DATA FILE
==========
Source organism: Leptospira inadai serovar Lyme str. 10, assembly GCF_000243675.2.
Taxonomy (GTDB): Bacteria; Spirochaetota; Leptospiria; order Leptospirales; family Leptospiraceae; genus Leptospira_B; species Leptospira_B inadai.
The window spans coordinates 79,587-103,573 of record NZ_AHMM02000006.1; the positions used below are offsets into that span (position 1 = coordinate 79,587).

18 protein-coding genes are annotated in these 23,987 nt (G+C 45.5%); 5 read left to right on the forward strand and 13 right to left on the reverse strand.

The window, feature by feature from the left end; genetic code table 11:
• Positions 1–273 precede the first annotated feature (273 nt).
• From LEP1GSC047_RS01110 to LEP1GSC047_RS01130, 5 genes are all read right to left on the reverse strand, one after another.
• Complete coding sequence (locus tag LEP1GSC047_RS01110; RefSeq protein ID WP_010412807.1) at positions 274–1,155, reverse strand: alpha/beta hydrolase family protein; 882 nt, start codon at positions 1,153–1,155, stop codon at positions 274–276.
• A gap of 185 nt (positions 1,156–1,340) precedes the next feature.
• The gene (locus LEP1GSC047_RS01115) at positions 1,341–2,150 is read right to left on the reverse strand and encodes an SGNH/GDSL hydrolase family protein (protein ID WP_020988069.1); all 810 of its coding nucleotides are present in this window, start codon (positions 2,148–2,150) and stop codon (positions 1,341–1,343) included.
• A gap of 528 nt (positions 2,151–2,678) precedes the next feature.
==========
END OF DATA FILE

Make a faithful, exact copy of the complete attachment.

Source organism: Leptospira inadai serovar Lyme str. 10, assembly GCF_000243675.2.
Taxonomy (GTDB): Bacteria; Spirochaetota; Leptospiria; order Leptospirales; family Leptospiraceae; genus Leptospira_B; species Leptospira_B inadai.
The window spans coordinates 79,587-103,573 of record NZ_AHMM02000006.1; the positions used below are offsets into that span (position 1 = coordinate 79,587).

18 protein-coding genes are annotated in these 23,987 nt (G+C 45.5%); 5 read left to right on the forward strand and 13 right to left on the reverse strand.

The window, feature by feature from the left end; genetic code table 11:
• Positions 1–273 precede the first annotated feature (273 nt).
• From LEP1GSC047_RS01110 to LEP1GSC047_RS01130, 5 genes are all read right to left on the reverse strand, one after another.
• Complete coding sequence (locus tag LEP1GSC047_RS01110; RefSeq protein ID WP_010412807.1) at positions 274–1,155, reverse strand: alpha/beta hydrolase family protein; 882 nt, start codon at positions 1,153–1,155, stop codon at positions 274–276.
• A gap of 185 nt (positions 1,156–1,340) precedes the next feature.
• The gene (locus LEP1GSC047_RS01115) at positions 1,341–2,150 is read right to left on the reverse strand and encodes an SGNH/GDSL hydrolase family protein (protein ID WP_020988069.1); all 810 of its coding nucleotides are present in this window, start codon (positions 2,148–2,150) and stop codon (positions 1,341–1,343) included.
• A gap of 528 nt (positions 2,151–2,678) precedes the next feature.